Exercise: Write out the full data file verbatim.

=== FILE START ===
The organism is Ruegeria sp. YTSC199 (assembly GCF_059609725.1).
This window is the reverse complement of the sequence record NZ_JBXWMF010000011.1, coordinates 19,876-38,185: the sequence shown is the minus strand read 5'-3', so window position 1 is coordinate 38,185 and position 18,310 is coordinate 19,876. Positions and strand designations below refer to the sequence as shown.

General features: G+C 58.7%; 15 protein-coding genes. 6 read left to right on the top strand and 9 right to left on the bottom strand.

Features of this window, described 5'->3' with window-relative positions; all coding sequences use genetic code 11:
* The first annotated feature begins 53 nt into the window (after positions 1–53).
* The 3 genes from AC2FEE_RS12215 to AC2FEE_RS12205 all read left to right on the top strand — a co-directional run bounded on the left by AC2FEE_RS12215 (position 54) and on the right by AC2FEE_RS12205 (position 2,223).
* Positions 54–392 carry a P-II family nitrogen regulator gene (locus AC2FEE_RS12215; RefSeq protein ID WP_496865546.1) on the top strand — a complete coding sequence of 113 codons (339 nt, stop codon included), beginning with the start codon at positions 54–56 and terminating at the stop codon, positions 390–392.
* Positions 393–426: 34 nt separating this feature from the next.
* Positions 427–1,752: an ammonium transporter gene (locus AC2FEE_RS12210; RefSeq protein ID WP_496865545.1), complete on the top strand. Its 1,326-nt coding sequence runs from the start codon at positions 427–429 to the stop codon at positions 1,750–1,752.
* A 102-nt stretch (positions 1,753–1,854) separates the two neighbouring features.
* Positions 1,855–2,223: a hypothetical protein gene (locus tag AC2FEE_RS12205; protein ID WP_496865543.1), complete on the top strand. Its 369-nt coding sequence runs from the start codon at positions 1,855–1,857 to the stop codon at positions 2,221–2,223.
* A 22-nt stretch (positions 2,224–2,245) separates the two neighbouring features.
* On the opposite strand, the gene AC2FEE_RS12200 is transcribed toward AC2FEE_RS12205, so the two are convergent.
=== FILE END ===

The organism is Ruegeria sp. YTSC199 (assembly GCF_059609725.1).
This window is the reverse complement of the sequence record NZ_JBXWMF010000011.1, coordinates 19,876-38,185: the sequence shown is the minus strand read 5'-3', so window position 1 is coordinate 38,185 and position 18,310 is coordinate 19,876. Positions and strand designations below refer to the sequence as shown.

General features: G+C 58.7%; 15 protein-coding genes. 6 read left to right on the top strand and 9 right to left on the bottom strand.

Features of this window, described 5'->3' with window-relative positions; all coding sequences use genetic code 11:
* The first annotated feature begins 53 nt into the window (after positions 1–53).
* The 3 genes from AC2FEE_RS12215 to AC2FEE_RS12205 all read left to right on the top strand — a co-directional run bounded on the left by AC2FEE_RS12215 (position 54) and on the right by AC2FEE_RS12205 (position 2,223).
* Positions 54–392 carry a P-II family nitrogen regulator gene (locus AC2FEE_RS12215; RefSeq protein ID WP_496865546.1) on the top strand — a complete coding sequence of 113 codons (339 nt, stop codon included), beginning with the start codon at positions 54–56 and terminating at the stop codon, positions 390–392.
* Positions 393–426: 34 nt separating this feature from the next.
* Positions 427–1,752: an ammonium transporter gene (locus AC2FEE_RS12210; RefSeq protein ID WP_496865545.1), complete on the top strand. Its 1,326-nt coding sequence runs from the start codon at positions 427–429 to the stop codon at positions 1,750–1,752.
* A 102-nt stretch (positions 1,753–1,854) separates the two neighbouring features.
* Positions 1,855–2,223: a hypothetical protein gene (locus tag AC2FEE_RS12205; protein ID WP_496865543.1), complete on the top strand. Its 369-nt coding sequence runs from the start codon at positions 1,855–1,857 to the stop codon at positions 2,221–2,223.
* A 22-nt stretch (positions 2,224–2,245) separates the two neighbouring features.
* On the opposite strand, the gene AC2FEE_RS12200 is transcribed toward AC2FEE_RS12205, so the two are convergent.